TalentEdge Recruitment Consultants

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Business Etiquette : Proper Attire, Language, and Behaviors

Business Etiquette
Etiquette is about presenting yourself in a way that shows you can be taken seriously. You can show your good manners throughout the job search process and professional career.

General Business Etiquette:-
Show your appreciation; always follow up with sincere thanks to everyone you meet
Don‘t litter on company property
Don‘t be late for interviews or work (most companies have a policy that you can be fired for tardiness)
Don‘t take a sick day or vacation day just because you are allowed one
Don‘t take items from the workplace, even if it‘s ―just pens, note pads, tape, or paper
Don‘t argue with co-workers or your supervisor
Don‘t simply give one-word answers
Don‘t use foul language or swear words
Don‘t take credit for someone else's work
Don‘t treat service providers or other employees as inferiors
Never make jokes or remarks that mock another's race/gender/age/disability/sexual preference or religion
Don‘t use iPods or mp3 players in a work setting; if you are listening to music, it‘s likely that you are not listening or not working
ALWAYS RSVP for an event or meeting

Don't contact your network only when you have been laid-off from your job or decide you want to look for a new position
If you only network when you want something, you will get a ―user reputation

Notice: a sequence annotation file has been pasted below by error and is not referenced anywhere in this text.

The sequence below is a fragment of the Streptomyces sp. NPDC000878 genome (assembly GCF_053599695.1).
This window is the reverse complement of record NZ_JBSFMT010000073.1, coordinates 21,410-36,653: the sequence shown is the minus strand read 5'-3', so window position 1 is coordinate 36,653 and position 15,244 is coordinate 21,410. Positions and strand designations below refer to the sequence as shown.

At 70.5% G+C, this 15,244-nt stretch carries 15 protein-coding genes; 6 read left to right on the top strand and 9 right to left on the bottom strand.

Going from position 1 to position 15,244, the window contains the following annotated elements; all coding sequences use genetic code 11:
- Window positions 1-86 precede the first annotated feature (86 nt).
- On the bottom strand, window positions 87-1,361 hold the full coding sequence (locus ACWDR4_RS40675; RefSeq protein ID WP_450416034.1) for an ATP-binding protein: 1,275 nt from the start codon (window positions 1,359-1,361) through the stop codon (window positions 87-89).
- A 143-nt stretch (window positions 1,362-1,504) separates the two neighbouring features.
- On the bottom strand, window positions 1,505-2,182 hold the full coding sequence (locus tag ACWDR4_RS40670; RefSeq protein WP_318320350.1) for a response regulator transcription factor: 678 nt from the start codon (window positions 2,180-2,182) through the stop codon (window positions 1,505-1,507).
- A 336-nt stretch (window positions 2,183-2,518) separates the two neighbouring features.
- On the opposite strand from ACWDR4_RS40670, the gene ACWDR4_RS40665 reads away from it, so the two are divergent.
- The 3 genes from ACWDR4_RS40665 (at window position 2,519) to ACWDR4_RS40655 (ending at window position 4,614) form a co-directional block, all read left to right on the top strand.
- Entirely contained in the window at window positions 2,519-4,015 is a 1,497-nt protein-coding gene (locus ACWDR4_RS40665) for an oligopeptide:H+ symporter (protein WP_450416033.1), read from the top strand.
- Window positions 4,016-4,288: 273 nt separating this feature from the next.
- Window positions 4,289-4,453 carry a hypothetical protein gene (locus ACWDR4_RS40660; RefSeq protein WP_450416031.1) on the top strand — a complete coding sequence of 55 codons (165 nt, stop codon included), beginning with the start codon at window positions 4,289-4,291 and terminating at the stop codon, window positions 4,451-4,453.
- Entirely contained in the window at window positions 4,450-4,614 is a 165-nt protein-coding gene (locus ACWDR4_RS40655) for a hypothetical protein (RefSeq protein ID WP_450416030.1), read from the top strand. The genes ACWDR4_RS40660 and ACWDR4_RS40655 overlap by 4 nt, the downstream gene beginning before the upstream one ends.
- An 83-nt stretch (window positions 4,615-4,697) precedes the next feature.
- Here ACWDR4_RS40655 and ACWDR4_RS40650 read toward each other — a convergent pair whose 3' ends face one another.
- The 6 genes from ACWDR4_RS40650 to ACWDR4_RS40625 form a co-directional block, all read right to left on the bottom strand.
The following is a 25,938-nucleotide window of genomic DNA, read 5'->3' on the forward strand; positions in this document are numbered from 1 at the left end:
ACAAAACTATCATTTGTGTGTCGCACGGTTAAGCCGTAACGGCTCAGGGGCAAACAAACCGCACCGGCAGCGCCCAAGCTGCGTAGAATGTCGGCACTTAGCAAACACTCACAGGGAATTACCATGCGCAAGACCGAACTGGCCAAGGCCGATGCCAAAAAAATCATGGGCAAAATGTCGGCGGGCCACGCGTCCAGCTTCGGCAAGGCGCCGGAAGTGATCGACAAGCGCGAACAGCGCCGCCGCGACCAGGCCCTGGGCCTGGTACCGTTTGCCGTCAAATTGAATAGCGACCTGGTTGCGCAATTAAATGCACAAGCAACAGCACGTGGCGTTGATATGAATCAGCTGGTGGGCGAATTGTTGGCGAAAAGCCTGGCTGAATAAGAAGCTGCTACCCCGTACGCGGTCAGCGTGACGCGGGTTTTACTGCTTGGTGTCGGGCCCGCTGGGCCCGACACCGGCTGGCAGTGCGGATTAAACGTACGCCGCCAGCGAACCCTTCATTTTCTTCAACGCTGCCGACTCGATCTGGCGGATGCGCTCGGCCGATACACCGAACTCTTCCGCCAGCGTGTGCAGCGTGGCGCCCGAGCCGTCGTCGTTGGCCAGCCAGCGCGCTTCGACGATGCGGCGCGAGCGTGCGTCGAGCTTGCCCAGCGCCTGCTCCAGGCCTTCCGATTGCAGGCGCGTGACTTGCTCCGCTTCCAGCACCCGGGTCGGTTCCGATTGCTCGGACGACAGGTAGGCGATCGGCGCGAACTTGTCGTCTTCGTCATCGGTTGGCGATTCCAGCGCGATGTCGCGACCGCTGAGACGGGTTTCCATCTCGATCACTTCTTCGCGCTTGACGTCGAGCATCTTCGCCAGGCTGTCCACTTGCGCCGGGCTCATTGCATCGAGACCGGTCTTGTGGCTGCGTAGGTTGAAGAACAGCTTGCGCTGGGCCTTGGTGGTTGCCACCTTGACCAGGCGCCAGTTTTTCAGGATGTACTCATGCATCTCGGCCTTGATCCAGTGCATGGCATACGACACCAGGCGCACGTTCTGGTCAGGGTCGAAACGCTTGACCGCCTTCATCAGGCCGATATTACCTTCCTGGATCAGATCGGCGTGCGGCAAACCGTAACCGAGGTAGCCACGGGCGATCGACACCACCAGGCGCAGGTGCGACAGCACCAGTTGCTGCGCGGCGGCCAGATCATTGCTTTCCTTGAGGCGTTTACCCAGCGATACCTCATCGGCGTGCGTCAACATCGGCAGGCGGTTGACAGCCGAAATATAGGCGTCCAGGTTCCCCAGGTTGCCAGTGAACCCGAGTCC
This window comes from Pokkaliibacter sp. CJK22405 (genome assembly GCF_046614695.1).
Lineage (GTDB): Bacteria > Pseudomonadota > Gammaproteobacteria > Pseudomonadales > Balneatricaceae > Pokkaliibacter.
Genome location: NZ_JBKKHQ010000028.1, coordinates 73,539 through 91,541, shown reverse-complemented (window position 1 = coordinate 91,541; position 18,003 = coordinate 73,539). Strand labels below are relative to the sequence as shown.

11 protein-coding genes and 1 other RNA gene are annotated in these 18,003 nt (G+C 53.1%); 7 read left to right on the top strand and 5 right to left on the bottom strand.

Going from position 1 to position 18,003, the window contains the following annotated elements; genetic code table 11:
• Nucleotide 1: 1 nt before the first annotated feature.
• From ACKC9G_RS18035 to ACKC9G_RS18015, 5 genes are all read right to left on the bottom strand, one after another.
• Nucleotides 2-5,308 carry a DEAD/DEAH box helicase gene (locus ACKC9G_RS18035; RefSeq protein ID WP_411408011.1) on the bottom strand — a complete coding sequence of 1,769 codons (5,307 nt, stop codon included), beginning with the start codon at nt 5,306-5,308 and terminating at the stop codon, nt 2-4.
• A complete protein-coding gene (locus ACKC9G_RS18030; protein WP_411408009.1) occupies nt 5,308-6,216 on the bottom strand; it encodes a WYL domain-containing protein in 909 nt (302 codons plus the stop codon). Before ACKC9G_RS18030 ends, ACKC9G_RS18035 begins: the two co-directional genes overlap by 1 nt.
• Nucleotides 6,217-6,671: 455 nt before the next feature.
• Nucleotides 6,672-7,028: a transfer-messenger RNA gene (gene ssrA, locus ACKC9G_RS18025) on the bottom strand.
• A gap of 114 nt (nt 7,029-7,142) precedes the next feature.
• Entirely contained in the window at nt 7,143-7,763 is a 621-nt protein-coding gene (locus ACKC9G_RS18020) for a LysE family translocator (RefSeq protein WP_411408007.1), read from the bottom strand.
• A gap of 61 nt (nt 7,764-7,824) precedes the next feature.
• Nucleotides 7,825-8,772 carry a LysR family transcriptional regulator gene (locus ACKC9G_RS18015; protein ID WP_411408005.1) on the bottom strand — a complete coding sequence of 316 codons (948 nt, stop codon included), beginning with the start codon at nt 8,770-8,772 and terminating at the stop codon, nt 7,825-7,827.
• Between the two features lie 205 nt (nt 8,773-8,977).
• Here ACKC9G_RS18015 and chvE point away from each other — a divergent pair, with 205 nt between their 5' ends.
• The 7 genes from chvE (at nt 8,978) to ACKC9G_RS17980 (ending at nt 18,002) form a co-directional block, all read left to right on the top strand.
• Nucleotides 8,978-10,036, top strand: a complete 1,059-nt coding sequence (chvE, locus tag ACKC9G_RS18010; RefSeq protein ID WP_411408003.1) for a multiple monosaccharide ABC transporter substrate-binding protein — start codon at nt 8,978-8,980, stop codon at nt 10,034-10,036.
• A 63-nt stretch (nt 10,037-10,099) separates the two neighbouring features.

Networking is a two-way street. You need to assist people in your network, too

 

Phone Etiquette:-
When talking on the phone with a potential employer or other business contact, never put them on hold to answer another phone call
Concentrate on the person you are with – he or she should be the priority, not your phone calls, emails, or texts
Always return calls, even if you don‘t have an answer for them yet or don‘t want to talk with the caller
Don‘t talk loudly on the phone in public places

 Scheduling Etiquette:-
When someone contacts you for an interview, do not give excuses about when it is convenient for YOU to come in
There is always someone else who is eager to meet the employer‘s timeline!
Cancel your personal plans if needed
Be enthusiastic on the phone
Don‘t be a no-show!!! Recruiters talk!
Even if you decide you no longer want the job, go on the interview for the practice. (Don‘t tell them that!)

Introduction Etiquette:-
Introduce the more important person first. You should address your client and say "Mr. Beta, I'd like you to meet our CEO, Ms. Alpha.― Regardless of your client‘s or customer‘s position, that person is always most important
Both men and women should stand for handshaking and all introductions
Wear a name badge on the right shoulder
Treat business cards with respect and always have cards of your own

Interview Etiquette:-
Make it a point to arrive ten or fifteen minutes early for an interview. Lateness is considered rude and ruins your chances
Be very well prepared for interviews and meetings—you are using someone else‘s time. Use it wisely